Inco Ltd. has started work on a $115 million project to further reduce sulphur dioxide (SO 2) emissions from its Copper Cliff operations.
The company will use whatÂ?s called Fluid Bed Roaster (FBR) off-gas scrubbing technology to cut emissions by 34 per cent.
The project is the result of a Ministry of the Environment Control Order issued last year and will lower emissions from the current limit of 265 kilotonnes annually to 175 kilotonnes annually by the end of 2006.
Â?This is a sizable investment to further improve the environment and help create the future of our Sudbury operations,Â? said Mick Throssell, IncoÂ?s general manager of smelting and copper business for Canadian and British operations.
Â?This project provides the operational certainty we need to plan for the future here in Sudbury and continues a steady decline in SO2 emission levels at Inco over the last 15 years.Â?
The FBR commitment brings to $845 million IncoÂ?s total investment in programs to reduce sulphur dioxide emissions since the province-wide Countdown Acid Rain Program was introduced by the provincial government of David Peterson in 1986.
The project has the added benefit of decreasing total metal emissions of nickel, copper, arsenic and lead by 80 to 100 tonnes per year.
With this latest improvement, the smelter will have cut total metal emissions by 80 per cent since it began its reduction program in 1988.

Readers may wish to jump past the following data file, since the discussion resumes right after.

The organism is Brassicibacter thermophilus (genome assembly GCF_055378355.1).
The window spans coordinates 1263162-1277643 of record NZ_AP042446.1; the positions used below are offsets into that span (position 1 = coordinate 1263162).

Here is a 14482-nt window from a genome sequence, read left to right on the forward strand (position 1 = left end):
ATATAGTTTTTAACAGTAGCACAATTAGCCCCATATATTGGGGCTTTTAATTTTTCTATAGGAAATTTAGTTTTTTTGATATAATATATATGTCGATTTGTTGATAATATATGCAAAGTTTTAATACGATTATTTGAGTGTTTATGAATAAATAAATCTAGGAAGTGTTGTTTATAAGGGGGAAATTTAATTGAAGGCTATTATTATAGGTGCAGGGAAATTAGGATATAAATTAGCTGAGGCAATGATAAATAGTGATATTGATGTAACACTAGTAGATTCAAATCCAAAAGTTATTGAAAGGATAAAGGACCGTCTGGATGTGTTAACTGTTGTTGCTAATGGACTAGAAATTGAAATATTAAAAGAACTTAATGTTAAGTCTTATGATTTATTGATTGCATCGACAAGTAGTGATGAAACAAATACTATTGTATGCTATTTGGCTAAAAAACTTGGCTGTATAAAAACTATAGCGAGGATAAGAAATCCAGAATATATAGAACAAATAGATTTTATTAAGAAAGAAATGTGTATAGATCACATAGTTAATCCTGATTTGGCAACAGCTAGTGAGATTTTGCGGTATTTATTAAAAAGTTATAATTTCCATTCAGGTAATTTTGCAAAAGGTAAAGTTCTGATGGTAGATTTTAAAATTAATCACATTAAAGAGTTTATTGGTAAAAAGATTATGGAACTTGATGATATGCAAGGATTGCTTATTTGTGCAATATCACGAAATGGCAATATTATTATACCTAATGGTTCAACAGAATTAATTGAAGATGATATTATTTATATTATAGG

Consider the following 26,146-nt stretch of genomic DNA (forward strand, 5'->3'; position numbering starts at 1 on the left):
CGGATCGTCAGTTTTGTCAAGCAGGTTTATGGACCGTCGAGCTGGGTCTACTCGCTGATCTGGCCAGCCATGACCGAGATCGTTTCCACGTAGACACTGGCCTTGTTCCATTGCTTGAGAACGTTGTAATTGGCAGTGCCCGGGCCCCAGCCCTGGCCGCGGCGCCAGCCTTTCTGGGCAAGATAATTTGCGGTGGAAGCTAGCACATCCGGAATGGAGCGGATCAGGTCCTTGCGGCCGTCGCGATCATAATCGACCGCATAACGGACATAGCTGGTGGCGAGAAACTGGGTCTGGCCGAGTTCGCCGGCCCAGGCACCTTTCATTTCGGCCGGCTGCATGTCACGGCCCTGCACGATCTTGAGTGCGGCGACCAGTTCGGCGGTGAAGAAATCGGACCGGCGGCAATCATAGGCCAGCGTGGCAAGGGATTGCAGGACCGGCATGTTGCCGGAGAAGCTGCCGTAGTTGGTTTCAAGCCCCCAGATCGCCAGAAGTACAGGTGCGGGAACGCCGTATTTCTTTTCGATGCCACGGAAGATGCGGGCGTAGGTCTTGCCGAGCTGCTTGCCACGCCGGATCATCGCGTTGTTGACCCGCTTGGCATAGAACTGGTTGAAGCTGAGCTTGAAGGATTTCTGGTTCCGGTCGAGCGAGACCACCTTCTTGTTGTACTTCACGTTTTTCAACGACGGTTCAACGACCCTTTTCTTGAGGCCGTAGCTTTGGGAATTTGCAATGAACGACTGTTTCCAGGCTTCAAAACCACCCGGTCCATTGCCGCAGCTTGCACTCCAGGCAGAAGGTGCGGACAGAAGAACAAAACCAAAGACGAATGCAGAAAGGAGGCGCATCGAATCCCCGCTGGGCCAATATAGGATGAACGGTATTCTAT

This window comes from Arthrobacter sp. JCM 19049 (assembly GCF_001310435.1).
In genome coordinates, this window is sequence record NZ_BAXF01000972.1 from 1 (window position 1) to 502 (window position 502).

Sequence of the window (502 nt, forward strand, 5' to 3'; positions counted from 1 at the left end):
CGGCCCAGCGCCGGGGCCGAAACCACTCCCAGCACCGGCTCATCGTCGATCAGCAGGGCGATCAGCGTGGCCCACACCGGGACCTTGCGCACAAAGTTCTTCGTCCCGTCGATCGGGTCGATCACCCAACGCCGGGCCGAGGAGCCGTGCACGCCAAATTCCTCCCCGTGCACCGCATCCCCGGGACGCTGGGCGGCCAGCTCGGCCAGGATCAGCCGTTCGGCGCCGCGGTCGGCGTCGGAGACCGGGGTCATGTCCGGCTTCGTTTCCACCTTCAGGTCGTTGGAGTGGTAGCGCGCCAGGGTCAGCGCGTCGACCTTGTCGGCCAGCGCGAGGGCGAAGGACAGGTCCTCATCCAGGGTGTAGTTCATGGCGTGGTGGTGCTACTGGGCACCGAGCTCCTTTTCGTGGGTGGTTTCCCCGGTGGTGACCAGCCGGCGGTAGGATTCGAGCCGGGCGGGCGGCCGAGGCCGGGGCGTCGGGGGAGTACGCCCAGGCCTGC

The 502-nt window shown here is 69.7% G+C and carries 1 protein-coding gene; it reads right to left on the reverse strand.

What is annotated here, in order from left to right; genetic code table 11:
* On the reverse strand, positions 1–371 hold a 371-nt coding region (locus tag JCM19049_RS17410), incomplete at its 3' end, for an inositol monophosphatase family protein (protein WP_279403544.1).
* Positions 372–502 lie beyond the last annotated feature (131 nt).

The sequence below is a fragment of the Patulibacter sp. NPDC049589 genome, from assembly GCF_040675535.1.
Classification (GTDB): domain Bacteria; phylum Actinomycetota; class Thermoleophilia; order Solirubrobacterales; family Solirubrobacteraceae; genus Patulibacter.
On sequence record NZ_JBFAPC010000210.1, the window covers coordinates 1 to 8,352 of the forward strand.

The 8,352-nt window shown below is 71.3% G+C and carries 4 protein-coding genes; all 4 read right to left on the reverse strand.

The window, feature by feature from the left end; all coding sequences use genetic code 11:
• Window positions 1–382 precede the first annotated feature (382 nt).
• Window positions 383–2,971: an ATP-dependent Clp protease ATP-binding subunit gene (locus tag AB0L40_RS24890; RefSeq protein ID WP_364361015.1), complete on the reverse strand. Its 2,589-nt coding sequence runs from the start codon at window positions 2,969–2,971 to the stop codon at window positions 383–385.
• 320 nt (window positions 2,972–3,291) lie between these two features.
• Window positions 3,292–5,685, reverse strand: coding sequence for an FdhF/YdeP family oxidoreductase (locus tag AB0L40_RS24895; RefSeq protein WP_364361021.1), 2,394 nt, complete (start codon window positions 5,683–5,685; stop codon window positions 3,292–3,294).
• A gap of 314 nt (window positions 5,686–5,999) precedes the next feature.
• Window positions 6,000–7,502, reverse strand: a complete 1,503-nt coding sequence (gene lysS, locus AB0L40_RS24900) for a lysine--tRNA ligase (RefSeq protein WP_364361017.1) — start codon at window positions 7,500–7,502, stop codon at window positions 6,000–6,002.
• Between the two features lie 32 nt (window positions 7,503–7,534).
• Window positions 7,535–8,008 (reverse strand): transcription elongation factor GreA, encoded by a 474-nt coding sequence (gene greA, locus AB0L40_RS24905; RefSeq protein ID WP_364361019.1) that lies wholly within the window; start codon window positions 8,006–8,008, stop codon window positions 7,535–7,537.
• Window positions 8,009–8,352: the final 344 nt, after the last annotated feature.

Â?WeÂ?re encouraged by Inco making that kind of commitment to the Sudbury operations,Â? said Steelworkers staff representative Dan OÂ?Reilly.
Â?ItÂ?s good news for our members. EverybodyÂ?s worried about things flowing to VoiseyÂ?s Bay. This kind of investment shows the companyÂ?s commitment to the Sudbury operations.Â?
The FBR project will involve an expansion of the existing acid plant to handle clean SO2 from the new gas-scrubbing facility.
Work is underway on this portion of the project with an expected completion date of May 2003.
A second part of the project is a weak acid treatment plant at the Copper Cliff mill filter plant to replace the current flash furnace slime system and allow for treatment of metals scrubbed by the gas-cleaning facility.
This will be operational by the end of the first quarter in 2004.
The final component is a gas-cleaning facility to be built adjacent to the existing FBR plant at the smelter. This will be operational by the end of the first quarter in 2006.
Â?This project will improve the workplace environment at the filter plant which is good news for our members,Â? said Local 6500 president Jim Gosselin.
Â?ItÂ?s also good news for the local economy because the money is being spent in Sudbury and good news for the community that lives with the emissions from the plant.Â?
The FBR plant is part of the smelting process where nickel sulphide is roasted to make nickel oxide feed for carbonyl refining.